24 weeks is a very important landmark in pregnancy. That's considered viability, the point at which doctors will activity try to save your baby if you deliver. Before then, there really isn't much they can do. Even at 24 weeks there's not a lot they can do, but they work a lot harder.

The doctor said some more things, but the gist of it was "You are now our patient, and you need to go straight to labor and delivery".

and we walked out the door. It was about this point that I lost it. This pregnancy has been such a trial for me, and it seems like every other day there's some other concern about the baby. I just want a healthy pregnancy, like I had with Katryn. Starts with me thinking I'm miscarrying when I started spotting at like 7 weeks, to the first gush of blood at 10 weeks and going to the ER, to being diagnosed with a probable miscarriage coming, then the SCH, and spontaneously gushing blood and the most akward times, just to rush to the doctors and hear that reasurring heartbeat. To be told I was most likely pregnant with twins, but for some reason one didn't develop, that the baby's cord is probably implanted in the wrong spot and the baby isn't getting a lot of nutrients and will be a small baby, that there might be genetic defeats, and now that this baby might be coming anyday and come have very serious long term problems from being born too early. It was just too much to take, I had finally reached my emotional limit. Everything had been out of my hands the entire time. I knew that, and that's what made it even harder. There was nothing I could have done about any of it anyway!!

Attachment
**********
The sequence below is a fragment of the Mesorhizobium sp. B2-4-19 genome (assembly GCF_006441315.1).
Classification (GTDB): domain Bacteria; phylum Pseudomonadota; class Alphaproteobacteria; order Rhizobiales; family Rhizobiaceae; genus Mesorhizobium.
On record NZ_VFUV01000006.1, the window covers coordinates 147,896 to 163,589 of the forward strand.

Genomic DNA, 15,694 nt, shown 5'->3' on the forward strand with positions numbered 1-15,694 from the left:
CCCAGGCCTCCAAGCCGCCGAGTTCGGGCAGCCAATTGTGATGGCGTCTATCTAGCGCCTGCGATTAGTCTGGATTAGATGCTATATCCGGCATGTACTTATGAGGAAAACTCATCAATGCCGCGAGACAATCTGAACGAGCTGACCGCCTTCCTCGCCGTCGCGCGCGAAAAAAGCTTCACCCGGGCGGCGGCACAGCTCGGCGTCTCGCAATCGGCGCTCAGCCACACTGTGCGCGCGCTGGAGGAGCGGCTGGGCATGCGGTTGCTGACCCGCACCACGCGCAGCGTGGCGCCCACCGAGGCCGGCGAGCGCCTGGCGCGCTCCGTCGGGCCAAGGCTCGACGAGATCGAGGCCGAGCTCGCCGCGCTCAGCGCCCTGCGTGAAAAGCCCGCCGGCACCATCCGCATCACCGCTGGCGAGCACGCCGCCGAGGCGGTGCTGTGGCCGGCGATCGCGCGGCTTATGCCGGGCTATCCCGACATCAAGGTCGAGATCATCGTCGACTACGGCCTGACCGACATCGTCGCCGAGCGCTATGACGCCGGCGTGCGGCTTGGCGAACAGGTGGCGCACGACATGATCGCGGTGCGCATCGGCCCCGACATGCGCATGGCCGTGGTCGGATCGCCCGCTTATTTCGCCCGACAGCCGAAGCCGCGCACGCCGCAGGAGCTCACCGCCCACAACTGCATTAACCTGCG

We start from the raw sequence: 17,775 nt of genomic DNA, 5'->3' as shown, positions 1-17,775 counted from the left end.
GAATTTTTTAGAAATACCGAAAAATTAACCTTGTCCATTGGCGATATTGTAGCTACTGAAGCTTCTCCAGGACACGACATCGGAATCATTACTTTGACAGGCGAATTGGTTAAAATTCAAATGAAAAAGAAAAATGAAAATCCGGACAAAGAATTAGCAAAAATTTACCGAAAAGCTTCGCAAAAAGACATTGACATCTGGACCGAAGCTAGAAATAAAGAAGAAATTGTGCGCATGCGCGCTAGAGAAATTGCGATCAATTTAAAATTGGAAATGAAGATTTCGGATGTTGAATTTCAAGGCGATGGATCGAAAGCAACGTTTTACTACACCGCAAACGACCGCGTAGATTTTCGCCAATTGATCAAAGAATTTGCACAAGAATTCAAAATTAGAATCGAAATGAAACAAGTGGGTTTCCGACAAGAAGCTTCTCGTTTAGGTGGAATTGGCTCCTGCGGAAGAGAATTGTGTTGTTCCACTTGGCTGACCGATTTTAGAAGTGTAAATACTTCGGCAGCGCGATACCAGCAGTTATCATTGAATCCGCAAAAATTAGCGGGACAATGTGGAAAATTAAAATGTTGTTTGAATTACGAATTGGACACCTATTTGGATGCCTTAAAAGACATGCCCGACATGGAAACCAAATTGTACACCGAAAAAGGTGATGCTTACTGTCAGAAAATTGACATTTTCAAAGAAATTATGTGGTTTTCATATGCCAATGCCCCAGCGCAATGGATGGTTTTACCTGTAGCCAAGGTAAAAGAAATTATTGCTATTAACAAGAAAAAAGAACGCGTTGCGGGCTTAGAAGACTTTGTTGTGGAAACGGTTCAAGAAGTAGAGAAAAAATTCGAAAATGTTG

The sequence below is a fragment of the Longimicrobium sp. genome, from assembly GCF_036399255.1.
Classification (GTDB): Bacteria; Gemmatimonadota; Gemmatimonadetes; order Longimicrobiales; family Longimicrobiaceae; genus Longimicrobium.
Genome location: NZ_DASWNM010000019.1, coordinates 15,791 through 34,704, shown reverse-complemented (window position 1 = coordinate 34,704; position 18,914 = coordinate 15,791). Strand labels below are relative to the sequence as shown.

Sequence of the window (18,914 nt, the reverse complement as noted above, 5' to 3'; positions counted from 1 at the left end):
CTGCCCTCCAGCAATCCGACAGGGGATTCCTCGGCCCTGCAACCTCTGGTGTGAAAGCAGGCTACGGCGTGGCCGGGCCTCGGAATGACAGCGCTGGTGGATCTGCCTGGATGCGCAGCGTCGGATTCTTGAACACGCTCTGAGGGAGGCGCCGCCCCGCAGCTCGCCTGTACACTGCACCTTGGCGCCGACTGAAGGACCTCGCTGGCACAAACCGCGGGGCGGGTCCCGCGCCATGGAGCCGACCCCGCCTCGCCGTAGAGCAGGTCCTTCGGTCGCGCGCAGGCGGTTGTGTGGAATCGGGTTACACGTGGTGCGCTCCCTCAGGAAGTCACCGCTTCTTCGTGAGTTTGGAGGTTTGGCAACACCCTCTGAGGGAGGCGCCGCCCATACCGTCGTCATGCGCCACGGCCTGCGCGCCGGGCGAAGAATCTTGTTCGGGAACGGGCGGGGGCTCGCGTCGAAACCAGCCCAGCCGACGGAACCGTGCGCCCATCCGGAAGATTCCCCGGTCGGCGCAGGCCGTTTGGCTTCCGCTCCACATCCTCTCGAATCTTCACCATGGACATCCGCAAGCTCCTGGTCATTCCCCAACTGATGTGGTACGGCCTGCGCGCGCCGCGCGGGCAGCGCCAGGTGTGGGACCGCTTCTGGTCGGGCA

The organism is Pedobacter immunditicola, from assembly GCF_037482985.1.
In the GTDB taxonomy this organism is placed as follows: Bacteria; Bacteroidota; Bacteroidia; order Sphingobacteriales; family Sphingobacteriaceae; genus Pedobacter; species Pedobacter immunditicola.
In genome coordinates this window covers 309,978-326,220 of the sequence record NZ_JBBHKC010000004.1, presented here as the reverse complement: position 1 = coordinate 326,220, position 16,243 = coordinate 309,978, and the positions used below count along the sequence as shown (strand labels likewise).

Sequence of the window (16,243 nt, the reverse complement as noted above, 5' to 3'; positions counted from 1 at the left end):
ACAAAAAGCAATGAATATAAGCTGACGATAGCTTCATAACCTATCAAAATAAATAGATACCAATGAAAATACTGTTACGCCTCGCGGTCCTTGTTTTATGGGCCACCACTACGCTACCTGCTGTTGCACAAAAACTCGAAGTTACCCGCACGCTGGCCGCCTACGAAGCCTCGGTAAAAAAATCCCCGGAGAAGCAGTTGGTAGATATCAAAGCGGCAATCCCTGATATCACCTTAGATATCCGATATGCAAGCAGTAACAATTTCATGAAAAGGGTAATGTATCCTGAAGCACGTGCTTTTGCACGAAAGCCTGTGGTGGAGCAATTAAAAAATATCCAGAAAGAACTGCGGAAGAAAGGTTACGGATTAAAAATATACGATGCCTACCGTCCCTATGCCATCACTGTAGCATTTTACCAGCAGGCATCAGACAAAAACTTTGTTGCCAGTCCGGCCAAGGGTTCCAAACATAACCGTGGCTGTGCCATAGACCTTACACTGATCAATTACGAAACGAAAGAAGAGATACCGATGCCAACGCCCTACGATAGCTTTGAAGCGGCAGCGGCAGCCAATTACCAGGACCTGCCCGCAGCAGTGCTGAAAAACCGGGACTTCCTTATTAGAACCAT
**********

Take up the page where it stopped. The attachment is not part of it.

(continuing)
We stopped by my parents house before going to the hospital where my dad and matt gave me a blessing of comfort. It was much needed, and calmed me down. I didn't have the fear that had been so prevalent. I was and still am concerned about everything, but not scared. Which was good considering what was going to come.